Based on our own conversations with US lawmakers and company managers, we don’t think it’s likely that US health care reform would go so far that it hurts innovation over the long run. The industry has survived several such challenges over the past 20 years, including the Medicare Modernization Act and the Affordable Care Act. In addition, concerns about the United States moving to a reference-pricing system are not new. They have been lurking around since September 2015, when Hillary Clinton, who was campaigning in the 2016 US Presidential Election, tweeted about the “price gouging” of a drug used for the treatment of a life-threatening parasitic infection.
In the end, we think the US Congress will ultimately come up with a very manageable piece of legislation for the health care sector that doesn’t harm biotech and pharma business models while addressing the core prescription drug-affordability needs of American citizens.
Investment Implications for 2020 and Beyond
Despite burgeoning political pressure to enact drug price legislation, we believe the commercial landscape in health care remains favourable for innovative drugs that deliver value to patients. Higher rates of drug utilisation and health care spending present a strong long-term demand backdrop for the biotech and pharmaceutical industries.
Rapid advances in life sciences, a surge in medical breakthroughs, improved efficacy in health care treatments and an increase in US Food and Drug Administration drug approvals are revitalising the biotechnology industry, which we believe continues to offer tremendous opportunities to long-term investors.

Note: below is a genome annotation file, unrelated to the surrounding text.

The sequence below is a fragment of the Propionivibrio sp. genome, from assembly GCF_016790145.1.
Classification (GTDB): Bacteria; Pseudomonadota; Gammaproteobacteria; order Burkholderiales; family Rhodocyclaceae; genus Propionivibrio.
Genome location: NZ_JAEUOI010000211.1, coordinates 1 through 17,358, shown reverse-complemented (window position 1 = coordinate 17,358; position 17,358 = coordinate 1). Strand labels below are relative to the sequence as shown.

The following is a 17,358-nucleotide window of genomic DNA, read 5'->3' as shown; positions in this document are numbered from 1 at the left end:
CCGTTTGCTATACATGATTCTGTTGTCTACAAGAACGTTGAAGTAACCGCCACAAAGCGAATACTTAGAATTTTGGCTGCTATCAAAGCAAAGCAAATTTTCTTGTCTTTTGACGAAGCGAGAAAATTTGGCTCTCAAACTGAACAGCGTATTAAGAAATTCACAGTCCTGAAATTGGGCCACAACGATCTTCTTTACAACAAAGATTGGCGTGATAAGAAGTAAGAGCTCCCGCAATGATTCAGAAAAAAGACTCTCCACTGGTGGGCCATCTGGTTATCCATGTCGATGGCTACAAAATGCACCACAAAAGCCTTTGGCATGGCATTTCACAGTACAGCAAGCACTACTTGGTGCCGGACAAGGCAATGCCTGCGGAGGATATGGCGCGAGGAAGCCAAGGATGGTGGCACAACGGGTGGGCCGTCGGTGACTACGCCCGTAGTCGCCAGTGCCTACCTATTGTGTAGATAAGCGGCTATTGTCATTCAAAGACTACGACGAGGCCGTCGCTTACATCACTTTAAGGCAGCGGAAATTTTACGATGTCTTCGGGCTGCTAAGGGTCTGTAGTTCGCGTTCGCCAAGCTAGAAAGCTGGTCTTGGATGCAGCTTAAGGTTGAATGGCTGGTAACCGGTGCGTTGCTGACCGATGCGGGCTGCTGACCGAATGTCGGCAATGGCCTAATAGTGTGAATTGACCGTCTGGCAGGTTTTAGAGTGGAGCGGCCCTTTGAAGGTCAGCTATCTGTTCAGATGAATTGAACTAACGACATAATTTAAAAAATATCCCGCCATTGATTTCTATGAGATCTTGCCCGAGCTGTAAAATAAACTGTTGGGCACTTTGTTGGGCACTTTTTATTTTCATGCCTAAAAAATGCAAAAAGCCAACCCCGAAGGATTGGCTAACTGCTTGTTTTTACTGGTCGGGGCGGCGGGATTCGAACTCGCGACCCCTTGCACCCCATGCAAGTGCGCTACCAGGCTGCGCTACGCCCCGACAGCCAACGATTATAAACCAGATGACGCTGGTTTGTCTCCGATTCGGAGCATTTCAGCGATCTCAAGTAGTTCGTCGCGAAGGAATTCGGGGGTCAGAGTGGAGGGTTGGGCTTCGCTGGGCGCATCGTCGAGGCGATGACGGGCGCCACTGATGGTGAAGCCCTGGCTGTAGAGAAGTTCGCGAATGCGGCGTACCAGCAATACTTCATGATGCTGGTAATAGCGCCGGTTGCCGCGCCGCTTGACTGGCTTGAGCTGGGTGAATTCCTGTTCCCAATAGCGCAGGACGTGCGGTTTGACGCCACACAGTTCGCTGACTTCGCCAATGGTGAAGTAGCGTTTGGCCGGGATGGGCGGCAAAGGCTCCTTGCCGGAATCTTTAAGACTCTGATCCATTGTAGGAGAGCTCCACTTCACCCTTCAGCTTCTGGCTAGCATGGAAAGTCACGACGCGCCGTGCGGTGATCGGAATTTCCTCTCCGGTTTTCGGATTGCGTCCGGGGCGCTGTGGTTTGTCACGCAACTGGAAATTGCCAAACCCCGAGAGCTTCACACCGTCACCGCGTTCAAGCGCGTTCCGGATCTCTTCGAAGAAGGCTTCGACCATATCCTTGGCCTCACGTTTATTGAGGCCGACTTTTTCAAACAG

We are particularly interested in companies working on significant advancements in gene therapy, orphan diseases, immuno-oncology and targeted approaches for cancer therapy (i.e., cellular therapies). We are also encouraged by companies that have focused their efforts on new drug discovery platforms and novel compounds.
While cutting-edge developments are exciting, we remain very selective in our investment approach, which focuses on high-quality companies that are at the forefront of producing first-in-class, best-in-class and only-in-class drugs and therapies.
The comments, opinions and analyses expressed herein are for informational purposes only and should not be considered individual investment advice or recommendations to invest in any security or to adopt any investment strategy. Because market and economic conditions are subject to rapid change, comments, opinions and analyses are rendered as of the date of the posting and may change without notice. The material is not intended as a complete analysis of every material fact regarding any country, region, market, industry, investment or strategy.
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What Are the Risks?
All investments involve risks, including possible loss of principal. The value of investments can go down as well as up, and investors may not get back the full amount invested. A portfolio concentrating in a single sector involves risks such as patent considerations, product liability, government regulatory requirements, and regulatory approval for new drugs and medical products. Biotechnology companies often are small and/or relatively new. Smaller companies can be particularly sensitive to changes in economic conditions and have less certain growth prospects than larger, more established companies and can be volatile, especially over the short term. Investing in foreign companies involves special risks, including currency fluctuations and political uncertainty.
1. Source: The White House, “President Donald J. Trump Is Fighting to End the Opioid Crisis That Has Devastated Too Many American Communities,” 24 April 2019.